Auto Insurance – 5 FAQs

Most consumers have questions about auto insurance — regarding coverage, requirements and options. Finding answers to the most pressing questions can help you to make better informed decisions about your car insurance.

Is it legal to drive without car insurance?

Nearly each state mandates that motorists carry at least liability insurance, which can cover the damage to people and property in case of an accident where you are at fault. Every state has financial responsibility laws as well that require proof of sufficient funds that show the state you are able to pay for insurance claims in the case of a bad accident. Without it, you need to buy the minimum state-required coverage.

I can’t find car insurance, what do I do?

You have two alternatives – purchase a non-standard insurer policy or a state-assigned risk pool. Non-standard insurers write auto insurance policies for motorists living in high-risk neighborhoods, those with accident history and high-performance car owners. Assigned risk pools are compile of local insurers who are required by state law to participate with a set amount of voluntary business that must legally accept motorists assigned to them – albeit with higher premiums.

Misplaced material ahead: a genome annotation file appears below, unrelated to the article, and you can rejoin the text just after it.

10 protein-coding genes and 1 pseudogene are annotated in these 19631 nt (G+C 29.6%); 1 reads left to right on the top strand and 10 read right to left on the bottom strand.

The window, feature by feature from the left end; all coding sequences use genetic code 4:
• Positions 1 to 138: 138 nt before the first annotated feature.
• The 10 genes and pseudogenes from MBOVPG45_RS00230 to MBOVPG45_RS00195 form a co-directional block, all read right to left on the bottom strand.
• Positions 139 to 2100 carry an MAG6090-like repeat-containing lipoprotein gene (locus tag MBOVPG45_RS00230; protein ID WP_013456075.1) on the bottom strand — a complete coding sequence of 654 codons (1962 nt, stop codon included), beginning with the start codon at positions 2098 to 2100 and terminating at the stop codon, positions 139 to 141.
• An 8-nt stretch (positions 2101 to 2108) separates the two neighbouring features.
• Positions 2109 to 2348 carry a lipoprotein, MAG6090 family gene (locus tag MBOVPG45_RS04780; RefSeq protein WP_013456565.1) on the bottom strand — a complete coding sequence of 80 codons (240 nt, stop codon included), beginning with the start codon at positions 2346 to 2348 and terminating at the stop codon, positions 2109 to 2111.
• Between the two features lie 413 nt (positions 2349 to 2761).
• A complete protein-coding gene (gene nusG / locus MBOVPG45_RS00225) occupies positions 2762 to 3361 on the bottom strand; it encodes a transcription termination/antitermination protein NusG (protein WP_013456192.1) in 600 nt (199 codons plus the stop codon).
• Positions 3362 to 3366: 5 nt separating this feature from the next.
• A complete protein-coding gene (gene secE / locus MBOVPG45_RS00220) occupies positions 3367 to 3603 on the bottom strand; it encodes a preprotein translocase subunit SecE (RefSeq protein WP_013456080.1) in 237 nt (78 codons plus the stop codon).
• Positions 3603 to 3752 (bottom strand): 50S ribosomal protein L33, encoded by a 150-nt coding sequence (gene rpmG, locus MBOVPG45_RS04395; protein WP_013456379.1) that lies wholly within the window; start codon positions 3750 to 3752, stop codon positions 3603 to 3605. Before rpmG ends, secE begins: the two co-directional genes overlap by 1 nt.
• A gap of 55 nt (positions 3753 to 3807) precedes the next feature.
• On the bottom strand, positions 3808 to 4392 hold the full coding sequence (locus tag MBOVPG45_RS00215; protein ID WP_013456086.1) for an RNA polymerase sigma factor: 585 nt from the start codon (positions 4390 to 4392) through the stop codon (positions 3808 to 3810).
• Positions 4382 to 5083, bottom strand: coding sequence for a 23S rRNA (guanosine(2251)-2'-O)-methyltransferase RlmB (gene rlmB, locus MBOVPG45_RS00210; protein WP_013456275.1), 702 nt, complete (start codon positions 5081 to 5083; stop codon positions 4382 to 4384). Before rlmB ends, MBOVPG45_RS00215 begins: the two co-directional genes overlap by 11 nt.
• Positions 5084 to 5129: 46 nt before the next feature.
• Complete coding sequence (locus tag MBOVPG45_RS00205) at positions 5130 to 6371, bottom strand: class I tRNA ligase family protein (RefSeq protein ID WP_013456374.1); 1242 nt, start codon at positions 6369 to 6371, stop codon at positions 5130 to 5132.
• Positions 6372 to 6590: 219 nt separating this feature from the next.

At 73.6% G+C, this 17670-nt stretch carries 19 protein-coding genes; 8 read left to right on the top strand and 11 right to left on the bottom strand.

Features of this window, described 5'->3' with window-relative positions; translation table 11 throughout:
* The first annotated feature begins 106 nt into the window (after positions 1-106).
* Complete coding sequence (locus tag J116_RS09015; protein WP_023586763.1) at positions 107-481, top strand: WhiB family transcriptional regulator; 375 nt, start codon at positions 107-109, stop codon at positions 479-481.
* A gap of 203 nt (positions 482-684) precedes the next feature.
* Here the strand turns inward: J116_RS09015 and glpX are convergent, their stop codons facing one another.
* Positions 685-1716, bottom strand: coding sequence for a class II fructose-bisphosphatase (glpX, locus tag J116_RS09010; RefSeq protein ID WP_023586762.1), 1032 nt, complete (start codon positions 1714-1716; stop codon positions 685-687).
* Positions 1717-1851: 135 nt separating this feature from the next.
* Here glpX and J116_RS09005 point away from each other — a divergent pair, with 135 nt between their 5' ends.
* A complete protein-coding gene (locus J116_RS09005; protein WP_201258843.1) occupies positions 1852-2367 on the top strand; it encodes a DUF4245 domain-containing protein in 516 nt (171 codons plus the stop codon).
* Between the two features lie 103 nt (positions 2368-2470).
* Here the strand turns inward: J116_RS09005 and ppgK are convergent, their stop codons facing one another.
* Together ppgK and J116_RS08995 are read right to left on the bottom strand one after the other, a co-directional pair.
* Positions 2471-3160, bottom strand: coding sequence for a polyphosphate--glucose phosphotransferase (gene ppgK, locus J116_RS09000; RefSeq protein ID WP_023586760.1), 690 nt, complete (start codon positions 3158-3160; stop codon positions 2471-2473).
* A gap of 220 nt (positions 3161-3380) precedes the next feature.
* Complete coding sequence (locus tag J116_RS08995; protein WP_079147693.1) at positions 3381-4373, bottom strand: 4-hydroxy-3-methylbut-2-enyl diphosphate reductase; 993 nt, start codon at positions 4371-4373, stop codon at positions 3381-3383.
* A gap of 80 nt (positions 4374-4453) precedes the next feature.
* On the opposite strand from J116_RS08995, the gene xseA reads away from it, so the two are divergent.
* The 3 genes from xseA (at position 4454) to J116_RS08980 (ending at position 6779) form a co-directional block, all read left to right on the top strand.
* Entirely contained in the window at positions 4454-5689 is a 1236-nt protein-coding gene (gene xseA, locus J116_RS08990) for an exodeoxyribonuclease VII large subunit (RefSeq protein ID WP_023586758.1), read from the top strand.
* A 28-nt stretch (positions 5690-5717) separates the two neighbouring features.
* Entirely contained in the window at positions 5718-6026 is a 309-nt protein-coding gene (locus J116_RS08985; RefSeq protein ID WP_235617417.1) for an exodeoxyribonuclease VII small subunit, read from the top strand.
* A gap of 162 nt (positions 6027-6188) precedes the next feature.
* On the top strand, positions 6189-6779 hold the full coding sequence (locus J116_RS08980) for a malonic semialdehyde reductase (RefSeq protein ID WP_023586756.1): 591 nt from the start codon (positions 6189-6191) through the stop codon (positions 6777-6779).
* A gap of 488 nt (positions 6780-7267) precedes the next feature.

What is minimum coverage?

State-required insurance covers your liability costs in regards to property damage and bodily harm, although specific coverage amounts will vary by state. Minimum coverage is bare-bones insurance. The Insurance Information Institute and your insurer will recommend better coverage – $300,00 accident liability coverage and $100,00 per person.

Are there differences between cancelation and nonrenewal terms on a policy?

You or your insurer may choose not to renew the auto insurance policy after expiration — if you find a cheaper policy or your insurance provider believes you’ve increased in risk. Wherein, cancelling refers to stopping services after 60 days of effective coverage. Insurers are legally able to revoke insurance if you’ve not paid the premium, fraud or suspension or revocation of a driver’s license. Canceled policies make it difficult to obtain future insurance, forcing you into buying an expensive high-risk policy.

Can I do anything if I am dissatisfied with my provider?

If you’re dissatisfied – tell your agent. If nothing is done, file a consumer complaint. Contact the State Department of Insurance if your problems are ignored. This department provides consumers with resources to help with your complaint or find you a new provider.

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